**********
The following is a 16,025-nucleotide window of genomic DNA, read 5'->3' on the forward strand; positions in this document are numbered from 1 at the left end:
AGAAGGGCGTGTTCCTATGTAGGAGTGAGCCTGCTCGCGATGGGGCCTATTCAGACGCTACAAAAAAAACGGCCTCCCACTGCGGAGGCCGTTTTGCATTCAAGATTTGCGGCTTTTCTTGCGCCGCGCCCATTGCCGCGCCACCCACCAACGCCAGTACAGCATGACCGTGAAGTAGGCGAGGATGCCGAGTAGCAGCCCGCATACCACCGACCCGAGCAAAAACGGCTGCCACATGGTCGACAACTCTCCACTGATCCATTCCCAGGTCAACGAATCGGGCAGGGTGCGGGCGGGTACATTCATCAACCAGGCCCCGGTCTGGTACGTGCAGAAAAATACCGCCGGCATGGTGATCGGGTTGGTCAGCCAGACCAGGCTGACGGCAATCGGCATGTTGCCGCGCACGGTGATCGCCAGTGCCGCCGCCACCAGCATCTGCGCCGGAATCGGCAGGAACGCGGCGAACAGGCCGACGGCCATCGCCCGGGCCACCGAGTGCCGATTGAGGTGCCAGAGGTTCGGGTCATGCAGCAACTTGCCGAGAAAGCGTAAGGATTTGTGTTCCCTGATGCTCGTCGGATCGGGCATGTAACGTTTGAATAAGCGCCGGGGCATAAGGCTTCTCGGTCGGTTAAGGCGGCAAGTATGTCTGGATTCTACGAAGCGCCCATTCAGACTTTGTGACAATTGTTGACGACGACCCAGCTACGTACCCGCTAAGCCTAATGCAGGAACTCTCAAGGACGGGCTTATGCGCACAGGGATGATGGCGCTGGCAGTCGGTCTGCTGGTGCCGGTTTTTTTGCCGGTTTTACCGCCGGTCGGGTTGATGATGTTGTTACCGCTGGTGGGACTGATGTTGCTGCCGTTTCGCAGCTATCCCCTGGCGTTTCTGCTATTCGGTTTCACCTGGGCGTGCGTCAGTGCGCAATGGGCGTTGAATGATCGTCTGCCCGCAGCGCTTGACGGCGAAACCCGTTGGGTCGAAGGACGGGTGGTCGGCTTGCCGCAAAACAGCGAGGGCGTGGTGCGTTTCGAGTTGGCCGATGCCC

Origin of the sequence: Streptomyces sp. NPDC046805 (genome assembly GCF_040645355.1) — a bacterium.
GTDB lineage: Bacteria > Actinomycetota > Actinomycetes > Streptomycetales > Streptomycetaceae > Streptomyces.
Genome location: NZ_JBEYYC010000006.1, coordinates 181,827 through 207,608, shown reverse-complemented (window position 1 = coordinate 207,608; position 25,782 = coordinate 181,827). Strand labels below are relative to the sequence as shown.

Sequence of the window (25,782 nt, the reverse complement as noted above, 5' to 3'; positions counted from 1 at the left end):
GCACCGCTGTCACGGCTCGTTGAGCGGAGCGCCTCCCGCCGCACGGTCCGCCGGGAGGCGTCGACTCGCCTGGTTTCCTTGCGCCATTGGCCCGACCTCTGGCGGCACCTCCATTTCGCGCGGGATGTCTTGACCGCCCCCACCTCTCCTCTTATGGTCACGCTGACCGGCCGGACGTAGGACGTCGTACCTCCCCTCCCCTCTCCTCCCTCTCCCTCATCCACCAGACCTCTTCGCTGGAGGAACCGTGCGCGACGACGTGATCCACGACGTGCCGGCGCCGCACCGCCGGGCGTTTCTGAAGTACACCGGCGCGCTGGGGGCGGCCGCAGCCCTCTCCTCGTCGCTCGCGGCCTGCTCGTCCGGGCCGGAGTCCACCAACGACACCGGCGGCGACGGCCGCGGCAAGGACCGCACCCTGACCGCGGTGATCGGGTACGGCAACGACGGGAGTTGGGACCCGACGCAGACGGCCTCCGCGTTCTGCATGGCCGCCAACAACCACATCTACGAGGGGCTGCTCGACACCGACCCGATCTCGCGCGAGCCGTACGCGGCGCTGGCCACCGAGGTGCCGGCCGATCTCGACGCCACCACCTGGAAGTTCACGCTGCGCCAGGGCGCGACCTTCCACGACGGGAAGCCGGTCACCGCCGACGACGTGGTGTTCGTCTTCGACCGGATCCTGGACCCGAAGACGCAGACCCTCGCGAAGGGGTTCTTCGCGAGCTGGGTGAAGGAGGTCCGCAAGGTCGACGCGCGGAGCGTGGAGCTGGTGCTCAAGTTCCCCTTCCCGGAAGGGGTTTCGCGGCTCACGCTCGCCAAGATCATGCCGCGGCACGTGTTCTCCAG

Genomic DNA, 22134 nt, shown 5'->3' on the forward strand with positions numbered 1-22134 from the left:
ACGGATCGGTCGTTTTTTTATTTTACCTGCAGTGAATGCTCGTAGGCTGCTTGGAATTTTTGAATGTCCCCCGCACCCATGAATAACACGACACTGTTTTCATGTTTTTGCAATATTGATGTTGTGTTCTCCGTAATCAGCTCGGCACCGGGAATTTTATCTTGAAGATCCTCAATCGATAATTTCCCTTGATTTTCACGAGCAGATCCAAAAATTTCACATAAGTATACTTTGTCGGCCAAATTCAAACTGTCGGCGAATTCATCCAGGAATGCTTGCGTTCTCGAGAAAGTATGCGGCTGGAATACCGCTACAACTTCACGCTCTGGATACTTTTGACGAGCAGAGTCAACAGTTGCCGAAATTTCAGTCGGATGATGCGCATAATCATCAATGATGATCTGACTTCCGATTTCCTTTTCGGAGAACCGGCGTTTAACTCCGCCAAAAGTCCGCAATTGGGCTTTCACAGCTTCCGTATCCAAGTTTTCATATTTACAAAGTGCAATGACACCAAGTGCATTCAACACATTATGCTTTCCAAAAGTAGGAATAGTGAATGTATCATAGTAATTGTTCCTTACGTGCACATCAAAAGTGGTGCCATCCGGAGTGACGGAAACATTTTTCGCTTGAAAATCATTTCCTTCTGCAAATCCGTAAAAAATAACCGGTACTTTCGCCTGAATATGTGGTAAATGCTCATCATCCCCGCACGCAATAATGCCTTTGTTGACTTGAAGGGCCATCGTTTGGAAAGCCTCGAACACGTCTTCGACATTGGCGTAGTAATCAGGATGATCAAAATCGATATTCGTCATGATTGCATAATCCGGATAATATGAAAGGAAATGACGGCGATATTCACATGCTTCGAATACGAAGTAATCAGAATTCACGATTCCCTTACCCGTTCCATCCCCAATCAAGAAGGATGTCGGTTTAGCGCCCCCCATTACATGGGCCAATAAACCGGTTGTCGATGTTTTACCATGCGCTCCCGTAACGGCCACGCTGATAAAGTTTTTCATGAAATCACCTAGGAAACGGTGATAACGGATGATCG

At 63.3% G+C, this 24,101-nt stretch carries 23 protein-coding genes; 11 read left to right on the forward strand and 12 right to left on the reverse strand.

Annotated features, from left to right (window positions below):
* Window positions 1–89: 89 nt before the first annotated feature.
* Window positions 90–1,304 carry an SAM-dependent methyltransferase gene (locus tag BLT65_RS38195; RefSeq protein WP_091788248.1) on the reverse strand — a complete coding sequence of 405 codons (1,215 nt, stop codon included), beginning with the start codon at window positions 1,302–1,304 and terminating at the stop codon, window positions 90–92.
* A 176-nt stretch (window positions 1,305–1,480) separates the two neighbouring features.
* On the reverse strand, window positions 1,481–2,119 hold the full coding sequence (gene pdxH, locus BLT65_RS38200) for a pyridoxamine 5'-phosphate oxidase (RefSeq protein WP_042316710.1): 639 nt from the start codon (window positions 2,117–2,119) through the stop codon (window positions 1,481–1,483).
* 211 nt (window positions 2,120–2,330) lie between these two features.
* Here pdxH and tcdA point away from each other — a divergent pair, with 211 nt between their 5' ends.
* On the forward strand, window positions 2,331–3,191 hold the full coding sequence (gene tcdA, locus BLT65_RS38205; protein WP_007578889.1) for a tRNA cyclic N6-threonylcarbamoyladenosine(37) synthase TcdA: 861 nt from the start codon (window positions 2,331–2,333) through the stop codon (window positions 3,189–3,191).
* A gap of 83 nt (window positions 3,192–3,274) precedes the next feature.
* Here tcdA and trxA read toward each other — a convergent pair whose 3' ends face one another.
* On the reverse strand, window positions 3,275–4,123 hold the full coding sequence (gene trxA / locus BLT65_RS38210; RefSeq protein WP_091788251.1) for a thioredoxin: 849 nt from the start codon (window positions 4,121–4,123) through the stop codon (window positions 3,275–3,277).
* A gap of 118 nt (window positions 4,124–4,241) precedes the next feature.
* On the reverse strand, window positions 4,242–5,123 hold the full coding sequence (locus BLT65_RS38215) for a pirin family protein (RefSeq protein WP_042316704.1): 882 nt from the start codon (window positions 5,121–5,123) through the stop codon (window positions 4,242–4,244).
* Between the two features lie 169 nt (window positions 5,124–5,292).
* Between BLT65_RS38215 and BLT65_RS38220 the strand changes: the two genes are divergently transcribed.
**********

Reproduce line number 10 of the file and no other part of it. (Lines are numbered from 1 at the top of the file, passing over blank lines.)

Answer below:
At 63.3% G+C, this 24,101-nt stretch carries 23 protein-coding genes; 11 read left to right on the forward strand and 12 right to left on the reverse strand.